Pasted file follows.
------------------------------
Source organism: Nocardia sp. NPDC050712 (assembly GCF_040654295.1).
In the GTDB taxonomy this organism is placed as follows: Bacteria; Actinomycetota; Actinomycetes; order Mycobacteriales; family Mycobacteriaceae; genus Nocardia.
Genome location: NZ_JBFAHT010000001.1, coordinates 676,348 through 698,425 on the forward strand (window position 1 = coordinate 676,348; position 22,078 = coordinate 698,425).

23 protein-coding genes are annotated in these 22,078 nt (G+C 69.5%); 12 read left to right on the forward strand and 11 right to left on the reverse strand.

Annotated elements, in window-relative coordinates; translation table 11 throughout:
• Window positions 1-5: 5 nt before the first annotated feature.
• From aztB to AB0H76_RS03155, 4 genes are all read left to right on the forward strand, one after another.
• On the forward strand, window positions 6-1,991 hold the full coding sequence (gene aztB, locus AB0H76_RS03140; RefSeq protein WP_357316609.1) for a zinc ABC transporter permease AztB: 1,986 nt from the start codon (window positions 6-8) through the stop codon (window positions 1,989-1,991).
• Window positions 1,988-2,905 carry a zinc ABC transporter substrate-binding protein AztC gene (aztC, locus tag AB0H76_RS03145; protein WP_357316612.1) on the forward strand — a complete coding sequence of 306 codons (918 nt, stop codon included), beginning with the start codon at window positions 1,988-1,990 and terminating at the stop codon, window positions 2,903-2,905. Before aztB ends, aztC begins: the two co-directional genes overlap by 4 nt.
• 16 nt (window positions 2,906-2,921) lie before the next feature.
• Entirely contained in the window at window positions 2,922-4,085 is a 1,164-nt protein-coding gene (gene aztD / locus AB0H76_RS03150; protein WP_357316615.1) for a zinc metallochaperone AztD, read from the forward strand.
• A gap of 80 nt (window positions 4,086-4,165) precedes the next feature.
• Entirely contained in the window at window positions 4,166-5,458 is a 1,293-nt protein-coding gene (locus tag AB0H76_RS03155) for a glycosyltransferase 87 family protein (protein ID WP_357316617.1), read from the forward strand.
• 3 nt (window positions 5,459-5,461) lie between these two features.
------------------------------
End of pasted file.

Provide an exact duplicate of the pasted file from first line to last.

Source organism: Nocardia sp. NPDC050712 (assembly GCF_040654295.1).
In the GTDB taxonomy this organism is placed as follows: Bacteria; Actinomycetota; Actinomycetes; order Mycobacteriales; family Mycobacteriaceae; genus Nocardia.
Genome location: NZ_JBFAHT010000001.1, coordinates 676,348 through 698,425 on the forward strand (window position 1 = coordinate 676,348; position 22,078 = coordinate 698,425).

23 protein-coding genes are annotated in these 22,078 nt (G+C 69.5%); 12 read left to right on the forward strand and 11 right to left on the reverse strand.

Annotated elements, in window-relative coordinates; translation table 11 throughout:
• Window positions 1-5: 5 nt before the first annotated feature.
• From aztB to AB0H76_RS03155, 4 genes are all read left to right on the forward strand, one after another.
• On the forward strand, window positions 6-1,991 hold the full coding sequence (gene aztB, locus AB0H76_RS03140; RefSeq protein WP_357316609.1) for a zinc ABC transporter permease AztB: 1,986 nt from the start codon (window positions 6-8) through the stop codon (window positions 1,989-1,991).
• Window positions 1,988-2,905 carry a zinc ABC transporter substrate-binding protein AztC gene (aztC, locus tag AB0H76_RS03145; protein WP_357316612.1) on the forward strand — a complete coding sequence of 306 codons (918 nt, stop codon included), beginning with the start codon at window positions 1,988-1,990 and terminating at the stop codon, window positions 2,903-2,905. Before aztB ends, aztC begins: the two co-directional genes overlap by 4 nt.
• 16 nt (window positions 2,906-2,921) lie before the next feature.
• Entirely contained in the window at window positions 2,922-4,085 is a 1,164-nt protein-coding gene (gene aztD / locus AB0H76_RS03150; protein WP_357316615.1) for a zinc metallochaperone AztD, read from the forward strand.
• A gap of 80 nt (window positions 4,086-4,165) precedes the next feature.
• Entirely contained in the window at window positions 4,166-5,458 is a 1,293-nt protein-coding gene (locus tag AB0H76_RS03155) for a glycosyltransferase 87 family protein (protein ID WP_357316617.1), read from the forward strand.
• 3 nt (window positions 5,459-5,461) lie between these two features.